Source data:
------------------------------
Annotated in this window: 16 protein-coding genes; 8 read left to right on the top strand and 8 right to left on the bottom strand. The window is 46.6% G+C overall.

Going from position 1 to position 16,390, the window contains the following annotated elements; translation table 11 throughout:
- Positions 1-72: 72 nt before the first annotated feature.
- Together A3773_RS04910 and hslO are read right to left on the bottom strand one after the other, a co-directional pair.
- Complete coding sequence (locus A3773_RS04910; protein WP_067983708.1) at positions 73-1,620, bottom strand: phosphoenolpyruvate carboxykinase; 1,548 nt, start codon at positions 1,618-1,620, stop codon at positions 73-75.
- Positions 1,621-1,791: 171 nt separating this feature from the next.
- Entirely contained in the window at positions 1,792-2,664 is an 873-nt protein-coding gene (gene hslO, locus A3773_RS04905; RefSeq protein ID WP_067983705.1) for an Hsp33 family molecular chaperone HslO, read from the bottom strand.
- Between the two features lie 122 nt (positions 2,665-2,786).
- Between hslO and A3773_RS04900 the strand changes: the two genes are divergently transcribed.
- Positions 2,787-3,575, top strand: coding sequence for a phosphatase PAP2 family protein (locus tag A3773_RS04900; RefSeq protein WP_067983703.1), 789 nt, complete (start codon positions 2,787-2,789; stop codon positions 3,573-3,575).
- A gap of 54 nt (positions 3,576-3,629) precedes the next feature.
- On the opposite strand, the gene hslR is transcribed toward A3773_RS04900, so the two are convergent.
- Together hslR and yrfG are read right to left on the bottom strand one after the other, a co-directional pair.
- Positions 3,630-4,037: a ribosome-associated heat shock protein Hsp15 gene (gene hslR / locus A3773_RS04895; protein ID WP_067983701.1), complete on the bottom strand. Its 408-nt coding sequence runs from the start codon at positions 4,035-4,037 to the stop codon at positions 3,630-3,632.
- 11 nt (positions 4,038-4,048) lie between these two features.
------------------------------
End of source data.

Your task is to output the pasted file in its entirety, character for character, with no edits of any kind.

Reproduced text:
Annotated in this window: 16 protein-coding genes; 8 read left to right on the top strand and 8 right to left on the bottom strand. The window is 46.6% G+C overall.

Going from position 1 to position 16,390, the window contains the following annotated elements; translation table 11 throughout:
- Positions 1-72: 72 nt before the first annotated feature.
- Together A3773_RS04910 and hslO are read right to left on the bottom strand one after the other, a co-directional pair.
- Complete coding sequence (locus A3773_RS04910; protein WP_067983708.1) at positions 73-1,620, bottom strand: phosphoenolpyruvate carboxykinase; 1,548 nt, start codon at positions 1,618-1,620, stop codon at positions 73-75.
- Positions 1,621-1,791: 171 nt separating this feature from the next.
- Entirely contained in the window at positions 1,792-2,664 is an 873-nt protein-coding gene (gene hslO, locus A3773_RS04905; RefSeq protein ID WP_067983705.1) for an Hsp33 family molecular chaperone HslO, read from the bottom strand.
- Between the two features lie 122 nt (positions 2,665-2,786).
- Between hslO and A3773_RS04900 the strand changes: the two genes are divergently transcribed.
- Positions 2,787-3,575, top strand: coding sequence for a phosphatase PAP2 family protein (locus tag A3773_RS04900; RefSeq protein WP_067983703.1), 789 nt, complete (start codon positions 2,787-2,789; stop codon positions 3,573-3,575).
- A gap of 54 nt (positions 3,576-3,629) precedes the next feature.
- On the opposite strand, the gene hslR is transcribed toward A3773_RS04900, so the two are convergent.
- Together hslR and yrfG are read right to left on the bottom strand one after the other, a co-directional pair.
- Positions 3,630-4,037: a ribosome-associated heat shock protein Hsp15 gene (gene hslR / locus A3773_RS04895; protein ID WP_067983701.1), complete on the bottom strand. Its 408-nt coding sequence runs from the start codon at positions 4,035-4,037 to the stop codon at positions 3,630-3,632.
- 11 nt (positions 4,038-4,048) lie between these two features.